BMC Artist Faculty IV
Wednesday, August 2, 2017 @ 7:30 p.m.
Scott Concert Hall at the Porter Center
RACHMANINOFF Piano Trio No. 2
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Ida Gotkovsky (1933-)
The original version for fl ute and harp was premiered on January 7, 1970, in Geneva by fl utist Brigitte Buxtorf and harpist Eisenhoffer. This fi ve-movement work is musically and technically challenging, exploring the instruments’ whole range of expression—mostly within the context of the Aeolian mode. The term Eolienne, however, contains references beyond mode, including the Aeolian harp—as Patricia Surman has shown in her analysis of this work. The fi rst movement might explore that reference with a sense of tonal ambiguity, a characteristic feature of the Aeolian harp. The ensuing Intermezzo is titled nostalgique and conveys the rhythm and texture of a sentimental waltz. The third movement is in stark contrast to the previous two, containing no time signature or bar lines. In it Gotkovsky explores the Aeolian mode in A. One of Gotkovsky’s typical movement types is the Perpetuum Mobile, the title of the fourth movement. In this highly virtuosic movement, the composer explores some of Messiaen’s (her teacher) favorite techniques (listed here for the music nerd): the use of modes of limited transposition, rhythmic pedal, and additive rhythms. The work ends with a movement in declamatory style with free, open-ended melodic phrases, which are highly expressive.
Francis Poulenc (1899-1963)
Francis Poulenc was a composer of contrasts. Called “half monk, half rascal” and “a musical clown of the first order,” Poulenc knew how to deliver music that was witty and irreverent—yet at the same time profound and emotive. His Sextet perfectly contains all these elements. Poulenc began the work in 1932, calling it “an homage to the wind instruments.” It took seven years and serious revisions until the work found its final form in 1939. During this time, Poulenc faced a variety of circumstances that moved the “monk” part somewhat in the foreground and the “clown” became less overbearing.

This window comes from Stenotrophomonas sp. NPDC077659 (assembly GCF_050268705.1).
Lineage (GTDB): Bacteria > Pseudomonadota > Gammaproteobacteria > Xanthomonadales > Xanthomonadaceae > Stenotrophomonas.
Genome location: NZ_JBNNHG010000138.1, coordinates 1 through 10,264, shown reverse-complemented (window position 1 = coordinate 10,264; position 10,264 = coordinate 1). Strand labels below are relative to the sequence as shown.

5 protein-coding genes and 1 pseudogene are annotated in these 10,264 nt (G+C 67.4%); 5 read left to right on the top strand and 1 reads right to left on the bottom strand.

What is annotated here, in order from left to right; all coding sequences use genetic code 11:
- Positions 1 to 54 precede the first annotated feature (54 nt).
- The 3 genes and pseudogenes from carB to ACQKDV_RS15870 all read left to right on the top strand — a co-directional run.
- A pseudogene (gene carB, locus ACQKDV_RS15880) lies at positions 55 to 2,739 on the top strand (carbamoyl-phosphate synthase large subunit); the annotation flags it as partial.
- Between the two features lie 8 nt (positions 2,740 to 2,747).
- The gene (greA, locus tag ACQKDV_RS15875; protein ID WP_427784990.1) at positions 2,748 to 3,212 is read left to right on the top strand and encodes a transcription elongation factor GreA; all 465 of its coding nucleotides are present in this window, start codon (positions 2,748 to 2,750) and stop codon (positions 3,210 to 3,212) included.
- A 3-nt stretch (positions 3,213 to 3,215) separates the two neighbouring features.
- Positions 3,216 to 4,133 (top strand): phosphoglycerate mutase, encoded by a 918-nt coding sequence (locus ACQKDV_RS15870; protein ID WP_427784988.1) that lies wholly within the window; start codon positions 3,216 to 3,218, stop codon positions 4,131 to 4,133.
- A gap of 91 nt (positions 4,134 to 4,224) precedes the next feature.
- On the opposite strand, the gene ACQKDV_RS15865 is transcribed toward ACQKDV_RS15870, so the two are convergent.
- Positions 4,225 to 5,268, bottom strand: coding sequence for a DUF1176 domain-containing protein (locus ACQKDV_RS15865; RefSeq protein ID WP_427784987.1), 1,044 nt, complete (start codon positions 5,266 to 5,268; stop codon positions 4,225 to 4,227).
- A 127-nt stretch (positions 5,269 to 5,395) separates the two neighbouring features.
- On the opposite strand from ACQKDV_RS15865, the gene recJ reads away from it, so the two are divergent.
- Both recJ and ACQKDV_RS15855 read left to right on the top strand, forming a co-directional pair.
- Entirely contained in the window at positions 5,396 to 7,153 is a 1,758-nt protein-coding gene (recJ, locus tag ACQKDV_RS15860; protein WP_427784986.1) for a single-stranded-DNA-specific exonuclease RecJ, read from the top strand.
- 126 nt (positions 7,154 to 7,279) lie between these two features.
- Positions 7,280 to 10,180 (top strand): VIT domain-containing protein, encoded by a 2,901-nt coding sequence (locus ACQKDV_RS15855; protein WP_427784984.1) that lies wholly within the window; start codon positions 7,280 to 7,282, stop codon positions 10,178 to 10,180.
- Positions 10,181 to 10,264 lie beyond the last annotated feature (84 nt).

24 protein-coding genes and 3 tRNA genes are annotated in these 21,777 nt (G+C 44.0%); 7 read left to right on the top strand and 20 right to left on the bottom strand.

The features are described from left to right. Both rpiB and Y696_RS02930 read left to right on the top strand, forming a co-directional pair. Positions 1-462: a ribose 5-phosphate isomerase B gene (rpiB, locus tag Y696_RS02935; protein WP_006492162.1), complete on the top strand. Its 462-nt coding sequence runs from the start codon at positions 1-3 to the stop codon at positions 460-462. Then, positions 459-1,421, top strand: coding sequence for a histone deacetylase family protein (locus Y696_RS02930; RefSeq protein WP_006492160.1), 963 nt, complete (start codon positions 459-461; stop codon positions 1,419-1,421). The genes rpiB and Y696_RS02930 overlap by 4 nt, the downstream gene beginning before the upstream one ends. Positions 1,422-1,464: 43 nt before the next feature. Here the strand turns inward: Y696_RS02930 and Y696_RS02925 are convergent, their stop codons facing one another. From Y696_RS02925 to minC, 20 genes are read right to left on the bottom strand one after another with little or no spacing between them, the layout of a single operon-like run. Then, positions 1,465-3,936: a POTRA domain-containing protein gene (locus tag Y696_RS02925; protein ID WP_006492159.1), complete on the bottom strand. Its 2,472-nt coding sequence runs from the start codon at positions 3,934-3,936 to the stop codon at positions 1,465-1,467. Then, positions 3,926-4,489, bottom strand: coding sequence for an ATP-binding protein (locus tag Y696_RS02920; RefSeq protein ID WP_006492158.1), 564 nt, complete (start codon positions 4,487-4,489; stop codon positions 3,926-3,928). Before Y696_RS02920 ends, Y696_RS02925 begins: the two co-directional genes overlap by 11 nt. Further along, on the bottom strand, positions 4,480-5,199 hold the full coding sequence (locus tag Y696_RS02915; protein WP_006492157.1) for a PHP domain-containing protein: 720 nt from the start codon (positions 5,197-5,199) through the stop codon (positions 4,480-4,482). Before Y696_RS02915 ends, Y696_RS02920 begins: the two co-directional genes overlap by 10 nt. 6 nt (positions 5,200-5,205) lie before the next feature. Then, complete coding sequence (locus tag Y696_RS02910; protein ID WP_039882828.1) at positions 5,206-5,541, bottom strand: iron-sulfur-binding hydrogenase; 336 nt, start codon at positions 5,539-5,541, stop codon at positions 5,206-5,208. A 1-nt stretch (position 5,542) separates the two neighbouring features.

On the surface the Sextet seems to be a typical three-movement neoclassical work. Yet none of the movements is what it seems. The first appears to be a frisky sonata form movement in the style of Les Six—until the beginning of development section, which turns out to be a contrasting slow section full of melancholy. The ensuing Divertissement showcases Poulenc’s ability to craft the most beautiful melodies—until the ensemble breaks out into dance. The last movement does what finales do, brings back some ideas from previous movements to draw things to a close—which in this case is a surprisingly and pensive ending.
SERGEI RACHMANINOFF (1874-1943)
Trio élégiaque No. 2 in D minor, Op. 9
Premiered on January 31, 1894, in Moscow with the composer at the piano.
In 1893, the 20-year-old Rachmaninoff was well on his way toward becoming the next great Russian composer and pianist. His C sharp minor Piano Prelude flew of the shelf and his opera Aleko was well received by the audience, which included an enthusiastic Tchaikovsky. In fact, Tchaikovsky took such an interest in the career of his young countryman that he offered to conduct Rachmaninoff’s newest orchestral fantasy The Rock. Shockingly, Tchaikovsky died soon after the premiere of his Sixth Symphony—a concert Rachmaninoff had to miss. The young composer wanted to give expression to his grief through music. So he chose to compose a Piano Trio—the same thing Tchaikovsky had done after his friend Nikolay Rubinstein’s death.
Trio Élégiaque represents early Rachmaninoff with an emphasis on virtuosic piano writing and a strong emphasis on melody. Just like Tchaikovsky’s Trio, he chose a three-movement design. And as was the case in Tchaikovsky’s work, the second movement is a set of variations, using a theme from The Rock, the work Tchaikovsky had promised to conduct. The last movement continues to follow the Tchaikovskian model by bringing back the material from the first movement, creating an overarching musical narrative.
- Siegwart Reichwald